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Emission, Compliance and Market Analyses

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At a Glance: CAIR in 2009

Ozone Season NOx Emissions: 495,198 tons

Annual NOx Emissions: 1,311,986 tons

Ozone Season and Annual NOx Compliance: Nearly 100 percent

SO2 Program Emissions: 5,000,000 tons

NOx Annual and Ozone Season Programs | Emission Reductions | CAIR NOx Program Compliance | Market Activity | The CAIR SO2 Program

Program Basics

The Clean Air Interstate Rule (CAIR) was designed to address interstate transport of ozone and fine particulate matter (PM2.5) pollution. To do so, CAIR required certain states to limit annual emissions of nitrogen oxides (NOX) and sulfur dioxide (SO2), which contribute to the formation of ozone and PM2.5. It also required certain states to limit ozone season NOX emissions which contribute to the formation of ozone during the summer ozone season. CAIR developed three separate cap and trade programs that could be used to achieve the required reductions — the CAIR NOX ozone season trading program, the CAIR annual NOX trading program, and the CAIR SO2 trading program. The CAIR NOX ozone season and annual programs began in 2009, while the CAIR SO2 annual program began in 2010. The reduction in ozone and PM2.5 formation resulting from implementation of the CAIR programs provides health benefits as well as improved visibility in national parks and improved stream quality in the eastern U.S.

Litigation and the CAIR Replacement Rule

On July 11, 2008, the U.S. Court of Appeals for the D.C. Circuit issued a ruling vacating CAIR in its entirety. EPA and other parties requested a rehearing, and on December 23, 2008, the Court revised its decision and remanded CAIR to EPA without vacatur. This ruling leaves CAIR and the CAIR Federal Implementation Plans (FIPs) — including the CAIR trading programs — in place until EPA issues new rules to replace CAIR.

EPA is committed to issuing rules to replace CAIR that will help states address the interstate air emissions transport problem in a timely way and that fully comply with the requirements of the Clean Air Act and the opinions of the D.C. Circuit. EPA has developed a proposed Transport Rule which, if finalized as proposed, would replace CAIR in 2012. The proposed rule was signed in July 2010.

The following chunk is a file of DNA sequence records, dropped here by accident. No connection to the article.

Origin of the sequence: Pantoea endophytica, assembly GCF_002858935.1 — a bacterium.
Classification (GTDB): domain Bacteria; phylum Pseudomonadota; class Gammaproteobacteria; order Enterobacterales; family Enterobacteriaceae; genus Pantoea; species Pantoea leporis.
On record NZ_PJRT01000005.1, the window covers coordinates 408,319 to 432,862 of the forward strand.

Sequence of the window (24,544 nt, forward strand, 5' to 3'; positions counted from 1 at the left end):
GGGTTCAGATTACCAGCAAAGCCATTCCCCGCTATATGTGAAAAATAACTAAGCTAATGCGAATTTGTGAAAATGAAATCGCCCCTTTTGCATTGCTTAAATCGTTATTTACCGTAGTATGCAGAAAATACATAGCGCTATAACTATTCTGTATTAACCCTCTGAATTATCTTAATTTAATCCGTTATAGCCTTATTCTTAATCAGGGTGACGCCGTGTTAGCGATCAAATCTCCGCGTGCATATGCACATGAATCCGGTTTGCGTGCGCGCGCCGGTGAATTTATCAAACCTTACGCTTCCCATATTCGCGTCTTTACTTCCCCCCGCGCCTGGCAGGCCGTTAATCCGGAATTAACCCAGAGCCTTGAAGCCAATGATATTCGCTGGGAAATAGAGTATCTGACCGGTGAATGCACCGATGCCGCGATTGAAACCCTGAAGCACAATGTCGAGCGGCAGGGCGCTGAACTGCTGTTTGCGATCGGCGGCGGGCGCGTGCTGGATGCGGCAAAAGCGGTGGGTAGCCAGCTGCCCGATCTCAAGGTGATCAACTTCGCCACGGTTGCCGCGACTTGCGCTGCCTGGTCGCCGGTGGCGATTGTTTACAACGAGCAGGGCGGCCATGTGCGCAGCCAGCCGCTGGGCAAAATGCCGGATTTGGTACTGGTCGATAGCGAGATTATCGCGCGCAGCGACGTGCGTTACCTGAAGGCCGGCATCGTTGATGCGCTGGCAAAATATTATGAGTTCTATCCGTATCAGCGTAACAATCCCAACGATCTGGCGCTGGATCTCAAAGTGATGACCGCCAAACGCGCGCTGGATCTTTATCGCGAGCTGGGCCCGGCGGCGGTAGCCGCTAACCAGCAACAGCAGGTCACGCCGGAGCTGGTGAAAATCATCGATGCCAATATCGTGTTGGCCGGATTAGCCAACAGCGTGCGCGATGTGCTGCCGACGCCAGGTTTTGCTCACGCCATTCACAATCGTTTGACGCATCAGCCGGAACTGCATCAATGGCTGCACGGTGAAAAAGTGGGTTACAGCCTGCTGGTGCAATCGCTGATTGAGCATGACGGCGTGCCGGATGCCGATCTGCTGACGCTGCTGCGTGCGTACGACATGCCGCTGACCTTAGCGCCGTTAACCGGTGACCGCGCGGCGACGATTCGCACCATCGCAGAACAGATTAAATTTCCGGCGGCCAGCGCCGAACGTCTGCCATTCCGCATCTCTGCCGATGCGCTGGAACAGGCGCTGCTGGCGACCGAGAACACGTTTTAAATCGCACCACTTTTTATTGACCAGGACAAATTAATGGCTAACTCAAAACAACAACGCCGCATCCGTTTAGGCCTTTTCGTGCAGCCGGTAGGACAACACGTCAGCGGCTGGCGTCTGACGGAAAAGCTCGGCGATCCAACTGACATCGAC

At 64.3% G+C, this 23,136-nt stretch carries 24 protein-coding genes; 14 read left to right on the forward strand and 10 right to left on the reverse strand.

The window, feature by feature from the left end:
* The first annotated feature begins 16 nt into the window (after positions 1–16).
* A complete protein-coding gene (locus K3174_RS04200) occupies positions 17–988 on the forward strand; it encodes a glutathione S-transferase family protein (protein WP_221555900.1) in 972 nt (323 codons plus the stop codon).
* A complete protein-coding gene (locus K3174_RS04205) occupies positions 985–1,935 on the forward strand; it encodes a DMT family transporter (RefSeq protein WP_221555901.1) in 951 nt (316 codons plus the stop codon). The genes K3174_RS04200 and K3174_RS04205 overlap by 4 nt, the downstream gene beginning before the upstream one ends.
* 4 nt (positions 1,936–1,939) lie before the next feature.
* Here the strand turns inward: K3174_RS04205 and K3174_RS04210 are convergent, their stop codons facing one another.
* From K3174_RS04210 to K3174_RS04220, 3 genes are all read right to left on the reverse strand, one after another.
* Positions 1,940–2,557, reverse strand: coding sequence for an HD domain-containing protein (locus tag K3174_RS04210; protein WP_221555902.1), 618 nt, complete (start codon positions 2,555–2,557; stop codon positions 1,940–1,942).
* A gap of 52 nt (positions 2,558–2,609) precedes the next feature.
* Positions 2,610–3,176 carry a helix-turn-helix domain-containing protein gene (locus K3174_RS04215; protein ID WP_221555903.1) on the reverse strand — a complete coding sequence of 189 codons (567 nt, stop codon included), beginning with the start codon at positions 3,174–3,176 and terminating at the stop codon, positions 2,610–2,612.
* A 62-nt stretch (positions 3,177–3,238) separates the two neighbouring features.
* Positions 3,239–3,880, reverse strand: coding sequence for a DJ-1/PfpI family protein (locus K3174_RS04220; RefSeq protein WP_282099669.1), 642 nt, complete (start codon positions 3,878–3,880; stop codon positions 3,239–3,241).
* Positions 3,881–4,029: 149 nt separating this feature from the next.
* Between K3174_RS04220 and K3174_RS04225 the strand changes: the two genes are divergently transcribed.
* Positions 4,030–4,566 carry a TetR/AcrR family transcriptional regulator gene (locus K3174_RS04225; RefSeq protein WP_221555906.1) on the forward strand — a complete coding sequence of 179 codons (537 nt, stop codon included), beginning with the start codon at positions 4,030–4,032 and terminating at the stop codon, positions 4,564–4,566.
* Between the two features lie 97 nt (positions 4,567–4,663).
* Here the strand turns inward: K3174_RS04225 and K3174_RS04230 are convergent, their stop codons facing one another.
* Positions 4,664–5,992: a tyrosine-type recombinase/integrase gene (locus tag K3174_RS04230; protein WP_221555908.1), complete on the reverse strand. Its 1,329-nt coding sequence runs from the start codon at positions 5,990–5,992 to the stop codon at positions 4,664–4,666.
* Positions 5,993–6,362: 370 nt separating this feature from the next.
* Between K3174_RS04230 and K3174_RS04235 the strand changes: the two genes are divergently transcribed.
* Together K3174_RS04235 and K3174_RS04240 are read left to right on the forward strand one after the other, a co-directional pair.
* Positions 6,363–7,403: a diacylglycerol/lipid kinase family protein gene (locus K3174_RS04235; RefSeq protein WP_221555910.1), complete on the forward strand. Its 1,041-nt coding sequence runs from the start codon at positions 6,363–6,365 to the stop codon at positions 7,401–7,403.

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2009 Progress Reports

EPA is releasing a series of reports over several months summarizing the first year of CAIR implementation, including the transition from the ozone season NOx Budget Program (NBP). A previous online report presented 2009 data on NOx and SO2 emission reductions and compliance results for both NOx programs. This report evaluates progress under CAIR by analyzing emission reductions, compliance results, and market activity in 2009. A future report will compare changes in emissions to changes in environmental indicators.

NOx Annual and Ozone Season Programs

The CAIR NOx Annual Program generally applies to large electric generating units (EGUs) — boilers, turbines, and combined cycle units used to generate electricity for sale. The CAIR NOx ozone season program includes EGUs as well as, in some states, large industrial units that produce electricity or steam primarily for internal use and were carried over from the NBP. Examples of these units are boilers and turbines at heavy manufacturing facilities, such as paper mills, petroleum refineries, and iron and steel production facilities. These units also include steam plants at institutional settings, such as large universities or hospitals.

CAIR States

The CAIR NOx ozone season requirements apply to all states from the former NBP except Rhode Island, and to six additional eastern states (Arkansas, Florida, Iowa, Louisiana, Mississippi, and Wisconsin). In addition, while only parts of Alabama, Michigan, and Missouri were in the NBP, the CAIR NOx ozone season requirements apply to these states in their entirety. The CAIR NOx annual and CAIR SO2 requirements, which address PM2.5, apply in all of the CAIR NOx ozone season states except Connecticut, Massachusetts, and Arkansas and also in Texas and Georgia. These areas are shown in Figure 1. In a November 2009 rule, EPA stayed the effectiveness of CAIR for Minnesota, which had previously been identified as significantly contributing to nonattainment of PM2.5 ambient air quality standards in downwind states. For purposes of the 2009 Progress Reports, EPA is excluding Minnesota sources and emissions.